I know how to feed cows, work in a garden, and that no tomato is as good as garden-grown tomato because of my Papaw (mom’s dad) whose work ethic is unmatched by any I’ve ever known. I know that I was supposed to be a red-head because of my German Mamaw (mom’s mom). I got my freckles (which I love) from both sides – the German Mamaw and my Nanny (dad’s mom). From my mom I got good calves, craftiness, and an adventurous cooking side (I’m told she made homemade egg rolls once way back in the day before Pinterest). My cousin Jacob (Marissa’s brother, Aunt Sandy’s son) is one of the most hilarious people I’ve ever met. He leads worship with his lovely wife and I’m a super proud big cousin. My cousin Zack (Marissa and Jacob’s brother, Aunt Sandy’s son) and I have identically freckled arms, it’s weird. He got the red hair I was suppose to get. He’s hilarious too and a ridiculously talented musician. I’m certain he’s going to be a famous drummer one day (#proudcousinstatus). My Uncle Jeff (Aunt Sandy’s husband) is also hilarious and is an INCREDIBLE carpenter that makes amazing woodworking things (and also a musician, I didn’t inherit this gene that they all possess). My Uncle Charles (mom and Aunt Sandy’s brother) is another one of the hard-working men of my family and an excellent huntsman; I wish I had access to just a fraction of the deer meat he acquires each year. My Aunt Ellen (Uncle Charles’s wife) is quiet, kind, gentle, and loving. My cousin Nick (Charles and Ellen’s son) is super smart, loves theology and ministry, and is a new dad to a precious baby boy. My cousin Josh (Nick’s brother) has two of the cutest kids I’ve ever seen that he loves dearly and has an extremely talented artistic wife who’s an amazing mom to those little boys. My Nanny (dad’s mom) is an incredible woman that I’ve gotten closer to as an adult. We’re so much alike and I value everything she says! My Aunt Debbie (dad’s sister) is kind, smart, and beautiful. I am envious of her world travels! My cousin April (Aunt Debbie’s daughter) lives an amazing life in FRANCE with her beautiful family. She inspires me to not be scared of adventure and change. My cousin Ian (April’s brother) lives a hard life and has a family that loves him and thinks about him and prays for him constantly! My other Mamaw (dad’s stepmom) is a lovely little southern belle of a lady who’s an amazing cook and as sweet as tea (the southern kind, duh). My Papaw (dad’s dad) loves the Lord so much and also loves golf more than anyone I know. My Uncle Bob (dad’s brother) is forever hardworking and loves his family fiercely. My Aunt Kim (Uncle Bob’s wife) is one of the sassiest people I’ve ever met, an AMAZING cook, and a sacrificially loving wife, mom, and grandmother. My cousin Jeret (Kim and Bob’s son) has two adorable little girls and is one of the most down to earth people I’ve ever met. And last but not least, my stepmom. I will forever and always be thankful for how she always took care of and loved my dad, but especially in his last days. She was by his side every minute and had to watch him live all of his last, final, and hard moments and continues to love and remember him no matter how much time passes.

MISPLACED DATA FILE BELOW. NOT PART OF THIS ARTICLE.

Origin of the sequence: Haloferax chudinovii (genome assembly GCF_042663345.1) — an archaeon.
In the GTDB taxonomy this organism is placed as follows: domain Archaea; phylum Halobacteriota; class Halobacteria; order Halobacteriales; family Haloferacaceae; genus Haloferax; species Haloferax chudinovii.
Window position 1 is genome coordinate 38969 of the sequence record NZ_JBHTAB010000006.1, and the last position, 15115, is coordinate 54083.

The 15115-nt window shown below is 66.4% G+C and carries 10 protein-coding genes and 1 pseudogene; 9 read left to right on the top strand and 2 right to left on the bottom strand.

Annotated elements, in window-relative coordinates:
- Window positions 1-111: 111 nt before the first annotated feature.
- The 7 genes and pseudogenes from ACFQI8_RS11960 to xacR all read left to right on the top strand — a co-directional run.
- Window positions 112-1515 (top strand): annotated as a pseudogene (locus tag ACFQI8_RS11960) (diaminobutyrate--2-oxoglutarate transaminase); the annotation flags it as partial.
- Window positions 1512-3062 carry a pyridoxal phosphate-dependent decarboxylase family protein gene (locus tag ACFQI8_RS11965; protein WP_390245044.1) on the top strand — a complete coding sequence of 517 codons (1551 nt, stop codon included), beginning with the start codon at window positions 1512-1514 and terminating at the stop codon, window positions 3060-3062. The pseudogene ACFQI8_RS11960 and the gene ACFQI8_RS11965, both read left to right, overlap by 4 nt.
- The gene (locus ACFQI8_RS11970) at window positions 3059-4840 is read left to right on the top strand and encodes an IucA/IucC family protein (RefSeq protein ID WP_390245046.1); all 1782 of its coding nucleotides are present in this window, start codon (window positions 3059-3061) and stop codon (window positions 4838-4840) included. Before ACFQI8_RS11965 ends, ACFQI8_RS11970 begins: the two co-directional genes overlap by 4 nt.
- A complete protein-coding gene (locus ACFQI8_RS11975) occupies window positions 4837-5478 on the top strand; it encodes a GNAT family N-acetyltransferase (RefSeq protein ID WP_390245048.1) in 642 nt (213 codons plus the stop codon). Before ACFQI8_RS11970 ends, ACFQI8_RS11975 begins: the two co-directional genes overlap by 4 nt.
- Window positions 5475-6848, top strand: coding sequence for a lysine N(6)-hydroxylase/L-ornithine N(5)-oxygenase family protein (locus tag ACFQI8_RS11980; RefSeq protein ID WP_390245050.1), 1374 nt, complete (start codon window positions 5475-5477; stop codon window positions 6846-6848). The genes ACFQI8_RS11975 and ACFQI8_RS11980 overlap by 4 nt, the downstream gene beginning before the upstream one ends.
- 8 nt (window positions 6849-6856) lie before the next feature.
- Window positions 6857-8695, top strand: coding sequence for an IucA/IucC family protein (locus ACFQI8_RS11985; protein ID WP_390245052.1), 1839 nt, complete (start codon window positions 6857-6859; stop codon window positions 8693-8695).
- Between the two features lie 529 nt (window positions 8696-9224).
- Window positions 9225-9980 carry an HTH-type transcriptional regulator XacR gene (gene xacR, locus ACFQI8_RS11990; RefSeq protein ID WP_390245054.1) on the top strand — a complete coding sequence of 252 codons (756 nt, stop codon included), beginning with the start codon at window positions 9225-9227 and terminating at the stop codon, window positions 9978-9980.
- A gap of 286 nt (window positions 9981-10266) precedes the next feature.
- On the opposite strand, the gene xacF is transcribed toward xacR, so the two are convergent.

These are the people who were meant to be my grandparents, aunts, uncles, and cousins. Their genetics, characteristics, personalities, skills, talents, and stories have shaped me. I am thankful for their lives! You know I love to google things. A google image search for “family quotes” produced this gem, “Family: They drive you crazy. They drive you nuts. They drive you loony. But – they drive you.” I’m genuinely thankful for the ways they’ve driven me, the love they’ve shown me and each other, and the me they’ve directly and indirectly helped me become. And above all I’m thankful for a God who has adopted me and made me part of the only perfect family that will ever exist – His.

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This is part of my 31 People(s) I Love series. I’ll be writing about 31 people/peoples that I adore! Click here if you would like a list of all the posts in this series.